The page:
Michael Gove could vote against Truss’s ‘profoundly concerning’ tax plans


onservative MP and former Cabinet minister Michael Gove said he is “profoundly” concerned about Liz Truss’s vast tax cuts as he hinted he could vote against the plans.

The veteran of government, who is influential in the Tory party, criticised using borrowing to pay for slashing taxes as being “not Conservative” as the party’s conference began in Birmingham.

Mr Gove welcomed the Prime Minister acknowledging she had made mistakes around the mini-budget but said she displayed an “inadequate realisation” of the scale of the problem.

He told the BBC’s Laura Kuenssberg show he is “profoundly” concerned that Chancellor Kwasi Kwarteng is paying for £45billion of tax cuts through increased borrowing.

Mr Gove said cutting the 45 per cent income tax rate for the highest earners was a “display of the wrong values”.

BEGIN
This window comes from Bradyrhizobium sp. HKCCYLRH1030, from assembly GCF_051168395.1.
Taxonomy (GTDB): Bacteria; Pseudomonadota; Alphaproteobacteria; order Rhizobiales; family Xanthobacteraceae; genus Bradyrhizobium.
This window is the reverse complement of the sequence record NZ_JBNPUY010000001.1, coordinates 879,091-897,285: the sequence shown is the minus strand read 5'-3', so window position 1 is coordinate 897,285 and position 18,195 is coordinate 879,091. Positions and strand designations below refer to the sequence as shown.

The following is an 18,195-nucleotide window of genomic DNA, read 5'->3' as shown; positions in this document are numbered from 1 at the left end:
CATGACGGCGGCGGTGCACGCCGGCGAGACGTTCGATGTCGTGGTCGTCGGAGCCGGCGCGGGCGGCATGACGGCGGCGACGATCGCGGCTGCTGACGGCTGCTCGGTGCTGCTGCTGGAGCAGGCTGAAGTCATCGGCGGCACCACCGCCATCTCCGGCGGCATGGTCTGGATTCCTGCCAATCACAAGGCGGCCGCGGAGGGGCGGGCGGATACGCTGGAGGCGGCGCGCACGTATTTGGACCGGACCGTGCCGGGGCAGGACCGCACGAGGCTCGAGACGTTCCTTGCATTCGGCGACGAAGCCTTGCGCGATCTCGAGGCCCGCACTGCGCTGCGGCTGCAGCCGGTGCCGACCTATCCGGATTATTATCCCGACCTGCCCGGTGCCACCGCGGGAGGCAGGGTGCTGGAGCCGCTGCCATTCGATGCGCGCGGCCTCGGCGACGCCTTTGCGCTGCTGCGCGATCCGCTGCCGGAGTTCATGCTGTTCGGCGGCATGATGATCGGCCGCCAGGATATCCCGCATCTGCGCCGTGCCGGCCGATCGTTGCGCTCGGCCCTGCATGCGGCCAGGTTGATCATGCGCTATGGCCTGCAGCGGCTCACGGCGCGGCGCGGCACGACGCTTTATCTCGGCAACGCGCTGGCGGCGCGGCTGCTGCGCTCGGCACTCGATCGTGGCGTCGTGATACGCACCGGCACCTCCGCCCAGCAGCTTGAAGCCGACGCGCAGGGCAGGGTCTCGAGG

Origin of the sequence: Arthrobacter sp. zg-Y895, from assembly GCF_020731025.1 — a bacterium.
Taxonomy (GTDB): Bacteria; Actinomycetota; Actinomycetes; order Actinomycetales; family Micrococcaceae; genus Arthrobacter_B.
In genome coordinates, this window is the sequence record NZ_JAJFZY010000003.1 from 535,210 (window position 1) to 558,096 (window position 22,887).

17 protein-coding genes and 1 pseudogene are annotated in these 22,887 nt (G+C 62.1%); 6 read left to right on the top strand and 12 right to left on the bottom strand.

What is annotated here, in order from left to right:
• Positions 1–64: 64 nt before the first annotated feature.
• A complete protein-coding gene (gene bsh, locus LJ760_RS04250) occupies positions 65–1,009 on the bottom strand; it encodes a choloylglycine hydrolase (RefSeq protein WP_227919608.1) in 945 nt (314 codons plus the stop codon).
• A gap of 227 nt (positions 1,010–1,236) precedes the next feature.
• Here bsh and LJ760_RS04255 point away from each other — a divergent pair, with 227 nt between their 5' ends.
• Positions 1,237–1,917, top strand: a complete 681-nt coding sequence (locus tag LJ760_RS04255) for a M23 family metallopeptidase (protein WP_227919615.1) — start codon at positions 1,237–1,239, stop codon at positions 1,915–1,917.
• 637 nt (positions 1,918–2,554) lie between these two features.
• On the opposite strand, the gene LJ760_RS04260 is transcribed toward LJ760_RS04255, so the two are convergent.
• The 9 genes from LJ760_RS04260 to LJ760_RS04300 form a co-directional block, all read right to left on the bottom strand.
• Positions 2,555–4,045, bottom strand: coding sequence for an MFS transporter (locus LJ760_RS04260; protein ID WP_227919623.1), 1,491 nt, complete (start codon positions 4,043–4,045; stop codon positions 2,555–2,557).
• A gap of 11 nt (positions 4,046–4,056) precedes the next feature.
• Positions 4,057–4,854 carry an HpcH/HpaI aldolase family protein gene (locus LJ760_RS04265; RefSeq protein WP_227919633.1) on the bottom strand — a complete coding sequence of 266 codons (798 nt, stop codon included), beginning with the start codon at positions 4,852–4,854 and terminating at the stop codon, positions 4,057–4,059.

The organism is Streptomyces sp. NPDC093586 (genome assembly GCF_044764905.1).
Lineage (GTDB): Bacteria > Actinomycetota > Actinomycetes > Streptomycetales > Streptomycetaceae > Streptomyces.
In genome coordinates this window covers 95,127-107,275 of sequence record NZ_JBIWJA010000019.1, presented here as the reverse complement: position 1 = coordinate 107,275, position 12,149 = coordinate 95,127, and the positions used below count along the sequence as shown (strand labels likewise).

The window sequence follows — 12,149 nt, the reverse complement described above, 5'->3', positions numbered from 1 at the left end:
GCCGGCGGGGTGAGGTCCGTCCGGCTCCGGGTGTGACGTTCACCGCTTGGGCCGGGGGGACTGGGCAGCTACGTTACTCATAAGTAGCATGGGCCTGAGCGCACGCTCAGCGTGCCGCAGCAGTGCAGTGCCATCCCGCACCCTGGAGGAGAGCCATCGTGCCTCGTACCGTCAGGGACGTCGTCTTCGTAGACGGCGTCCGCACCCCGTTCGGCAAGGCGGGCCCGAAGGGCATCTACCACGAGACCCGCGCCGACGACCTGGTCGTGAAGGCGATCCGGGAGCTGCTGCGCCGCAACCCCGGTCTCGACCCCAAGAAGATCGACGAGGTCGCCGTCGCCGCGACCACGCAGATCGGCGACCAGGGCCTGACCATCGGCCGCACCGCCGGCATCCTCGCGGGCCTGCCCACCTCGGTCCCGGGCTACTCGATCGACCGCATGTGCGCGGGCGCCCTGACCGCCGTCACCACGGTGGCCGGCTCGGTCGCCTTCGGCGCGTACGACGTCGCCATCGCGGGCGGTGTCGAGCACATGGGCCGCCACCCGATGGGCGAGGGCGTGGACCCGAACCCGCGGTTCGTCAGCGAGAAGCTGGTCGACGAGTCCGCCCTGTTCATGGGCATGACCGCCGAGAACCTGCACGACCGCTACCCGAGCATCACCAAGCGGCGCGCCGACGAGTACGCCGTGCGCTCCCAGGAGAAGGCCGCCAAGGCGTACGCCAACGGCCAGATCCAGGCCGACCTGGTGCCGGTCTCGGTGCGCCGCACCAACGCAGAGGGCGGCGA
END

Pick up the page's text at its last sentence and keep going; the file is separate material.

He even suggested he could vote against the plans in the House of Commons, as Conservative critics eye a possible rebellion.

“I don’t believe it’s right,” he said of the budget when pressed on the programme.

He welcomed Ms Truss admitting mistakes over the financial announcement, after she told the same programme they could have been better “laying the ground” for the plans that have sparked a backlash on the financial and mortgage markets.

But he said there remains “an inadequate realisation at the top of Government about the scale of change required”.

Mr Gove said there were “two major things” that were problematic with the plans set out by the Prime Minister and Chancellor.

“The first is the sheer risk of using borrowed money to fund tax cuts.

“That’s not Conservative,” he said.

The second, Mr Gove argued, was the move to cut the top rate of income tax and axe the cap on bankers’ bonuses “at a time when people are suffering”.

In sum, Mr Gove said: “It is still the case that there is an inadequate realisation at the top of government about the scale of change required.

“Yes, the energy package was the most important thing in the fiscal event, but broadly 35 per cent of the additional money that we are borrowing is not to cut energy costs, it is for unfunded tax cuts.”